New research has found that fracking may put Pennsylvania communities at greater risk for skin, genital, and urinary diseases. The study was published in the March issue of the journal Public Health. (Pennsylvania accounted for 19 percent of total U.S. marketed natural gas production and produced more natural gas than any other state (except Texas in 2017) with a majority of the natural gas produced coming from the Marcellus Shale in the southwestern part of the state.
Looking at hospital records in Pennsylvania’s 67 counties from 2003-2014, “researchers found that the more fracking wells were in a county, the more hospitalizations the county saw for genital and urinary problems like urinary tract infections, kidney infections, and kidney stones.” But Alina Denham, a Ph.D. Candidate in Health Services Research and Policy at the University of Rochester and lead author of the study cautioned that “hospitalizations are for acute illness or serious exacerbations of chronic illness. So if we see strong associations with hospitalizations, it’s likely that additional cases of mild symptoms for the same illnesses have been addressed at home or in an outpatient setting, or not addressed at all.”1
Meaning the issue could be even more widespread.
Comparing yearly hospitalization rates for each county with the number of new fracking wells drilled, the total number of wells, and the density of wells by land area for each county by year, researchers observed:1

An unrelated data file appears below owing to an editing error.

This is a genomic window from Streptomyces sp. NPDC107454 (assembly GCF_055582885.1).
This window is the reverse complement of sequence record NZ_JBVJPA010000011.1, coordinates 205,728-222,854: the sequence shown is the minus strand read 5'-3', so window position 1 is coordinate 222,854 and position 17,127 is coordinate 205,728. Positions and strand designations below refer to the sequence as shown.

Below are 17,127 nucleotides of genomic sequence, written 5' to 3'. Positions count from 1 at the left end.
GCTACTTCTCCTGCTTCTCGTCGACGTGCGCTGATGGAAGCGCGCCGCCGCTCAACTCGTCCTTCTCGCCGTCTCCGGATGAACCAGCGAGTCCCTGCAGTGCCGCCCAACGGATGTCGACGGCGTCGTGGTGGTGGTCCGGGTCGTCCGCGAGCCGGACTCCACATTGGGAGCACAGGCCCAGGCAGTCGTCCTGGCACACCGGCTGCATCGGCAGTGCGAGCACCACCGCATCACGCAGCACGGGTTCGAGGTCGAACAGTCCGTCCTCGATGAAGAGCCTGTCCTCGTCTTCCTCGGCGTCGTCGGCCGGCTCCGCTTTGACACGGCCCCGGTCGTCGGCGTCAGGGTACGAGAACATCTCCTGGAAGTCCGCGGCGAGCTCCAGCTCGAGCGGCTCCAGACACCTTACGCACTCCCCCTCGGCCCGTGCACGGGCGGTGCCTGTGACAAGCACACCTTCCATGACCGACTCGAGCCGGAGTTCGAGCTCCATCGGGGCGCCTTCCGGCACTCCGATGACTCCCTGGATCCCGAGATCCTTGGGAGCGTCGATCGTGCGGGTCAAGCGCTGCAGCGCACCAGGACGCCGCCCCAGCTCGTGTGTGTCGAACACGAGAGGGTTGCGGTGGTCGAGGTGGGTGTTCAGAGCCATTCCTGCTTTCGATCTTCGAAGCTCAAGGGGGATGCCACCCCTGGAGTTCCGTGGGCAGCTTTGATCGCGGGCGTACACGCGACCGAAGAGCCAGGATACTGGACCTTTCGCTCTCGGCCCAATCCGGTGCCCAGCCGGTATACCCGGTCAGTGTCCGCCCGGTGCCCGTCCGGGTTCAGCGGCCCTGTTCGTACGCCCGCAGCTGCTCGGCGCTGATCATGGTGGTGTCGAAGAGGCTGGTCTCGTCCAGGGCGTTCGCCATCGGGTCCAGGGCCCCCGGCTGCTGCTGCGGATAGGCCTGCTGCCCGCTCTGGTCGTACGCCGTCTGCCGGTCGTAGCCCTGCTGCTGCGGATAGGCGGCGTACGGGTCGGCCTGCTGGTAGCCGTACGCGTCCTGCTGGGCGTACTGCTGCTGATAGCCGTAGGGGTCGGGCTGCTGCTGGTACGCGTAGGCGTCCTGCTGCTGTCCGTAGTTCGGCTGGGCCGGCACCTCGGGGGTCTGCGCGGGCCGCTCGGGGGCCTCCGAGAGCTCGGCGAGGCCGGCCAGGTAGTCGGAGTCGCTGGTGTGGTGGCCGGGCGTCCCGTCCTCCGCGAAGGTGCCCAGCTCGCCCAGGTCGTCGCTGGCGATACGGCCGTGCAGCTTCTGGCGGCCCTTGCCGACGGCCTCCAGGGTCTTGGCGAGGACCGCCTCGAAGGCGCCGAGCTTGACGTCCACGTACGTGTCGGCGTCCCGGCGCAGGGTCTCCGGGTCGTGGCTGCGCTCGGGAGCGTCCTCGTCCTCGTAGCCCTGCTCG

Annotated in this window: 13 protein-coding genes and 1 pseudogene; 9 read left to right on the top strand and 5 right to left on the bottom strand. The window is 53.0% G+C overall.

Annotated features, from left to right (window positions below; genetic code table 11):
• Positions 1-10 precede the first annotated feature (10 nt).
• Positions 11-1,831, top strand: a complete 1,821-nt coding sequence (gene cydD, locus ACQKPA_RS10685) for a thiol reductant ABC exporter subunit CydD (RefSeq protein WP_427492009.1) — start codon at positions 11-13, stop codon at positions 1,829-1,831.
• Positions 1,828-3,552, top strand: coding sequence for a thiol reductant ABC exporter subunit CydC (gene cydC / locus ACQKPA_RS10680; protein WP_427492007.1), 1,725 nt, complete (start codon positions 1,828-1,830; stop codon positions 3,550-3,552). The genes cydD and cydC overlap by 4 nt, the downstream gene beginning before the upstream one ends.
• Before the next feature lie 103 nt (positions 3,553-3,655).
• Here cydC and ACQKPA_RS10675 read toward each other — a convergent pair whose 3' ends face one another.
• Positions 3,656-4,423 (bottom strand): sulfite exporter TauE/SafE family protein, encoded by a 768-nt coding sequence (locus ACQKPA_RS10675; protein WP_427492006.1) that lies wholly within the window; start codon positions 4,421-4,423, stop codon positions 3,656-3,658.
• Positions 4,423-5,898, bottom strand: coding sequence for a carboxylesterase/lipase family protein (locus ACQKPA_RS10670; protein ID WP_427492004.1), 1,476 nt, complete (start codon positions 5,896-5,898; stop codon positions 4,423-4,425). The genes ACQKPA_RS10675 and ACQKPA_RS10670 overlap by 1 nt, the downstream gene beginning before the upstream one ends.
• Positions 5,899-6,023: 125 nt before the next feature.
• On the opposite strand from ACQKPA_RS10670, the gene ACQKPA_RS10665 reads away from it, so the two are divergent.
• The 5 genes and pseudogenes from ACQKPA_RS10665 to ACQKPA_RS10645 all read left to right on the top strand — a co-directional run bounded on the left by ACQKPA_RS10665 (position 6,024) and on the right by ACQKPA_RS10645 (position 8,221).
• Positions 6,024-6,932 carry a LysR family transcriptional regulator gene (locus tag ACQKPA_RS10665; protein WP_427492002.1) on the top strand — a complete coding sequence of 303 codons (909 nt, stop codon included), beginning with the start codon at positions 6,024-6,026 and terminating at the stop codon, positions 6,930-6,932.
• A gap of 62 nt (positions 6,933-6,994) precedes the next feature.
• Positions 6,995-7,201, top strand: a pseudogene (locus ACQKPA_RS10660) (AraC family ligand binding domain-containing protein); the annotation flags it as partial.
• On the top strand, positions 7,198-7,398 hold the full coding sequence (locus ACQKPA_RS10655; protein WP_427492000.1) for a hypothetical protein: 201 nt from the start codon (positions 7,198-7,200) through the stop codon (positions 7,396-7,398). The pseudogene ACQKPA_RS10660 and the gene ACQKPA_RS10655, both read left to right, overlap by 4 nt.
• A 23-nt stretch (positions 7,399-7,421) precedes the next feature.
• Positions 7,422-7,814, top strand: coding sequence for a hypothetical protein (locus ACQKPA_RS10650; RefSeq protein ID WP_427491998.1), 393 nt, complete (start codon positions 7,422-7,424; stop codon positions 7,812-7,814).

- skin issues like rashes caused by cellulitis and abscesses
- problems with acne and eczema to diaper rash and ulcers
- about 200 individuals filed formal complaints documenting health impacts they thought could be related to fracking from 2011 to 2014, and 40 percent of those included skin problems
- as the number of new wells and the well density in a county increased over time, there was a corresponding increase in hospitalization rates for kidney infections, kidney stones, and urinary tract infections, particularly in women ages 20-64
- these issues mostly affected adult women, rather than children and the elderly
- the team found that a number of other studies, including some that looked at outpatient data rather than hospitalization data, found links between cardiovascular and respiratory issues like asthma and the air pollution caused by fracking
Although the study didn’t investigate why the link between hospitalization rates for skin, genital, and urinary illnesses and fracking exists, researchers have a few theories:
“‘There’s a growing body of literature on associations between drilling activity and risky sexual behaviors, so it’s possible that the increase in genitourinary hospitalizations could be related to that rather than directly linked to drilling activity,’ Elaine Hill, assistant professor in the Department of Public Health Sciences at the University of Rochester and co-author of the study, told EHN.
They’ve also hypothesized that the disruption to bacteria deep in the Earth that’s caused by fracking, or chemical exposures in drinking water could play a role, Hill said, but they haven’t found any strong toxicology or clinical literature to back that up. ‘In terms of skin-related issues,” she added, “there’s toxicology literature that suggests close to 50 percent of chemicals used in drilling could have a dermatological effect.'”1
More research is needed but it’s also important that people who live in fracking communities let their physicians know in case they develop any of these issues.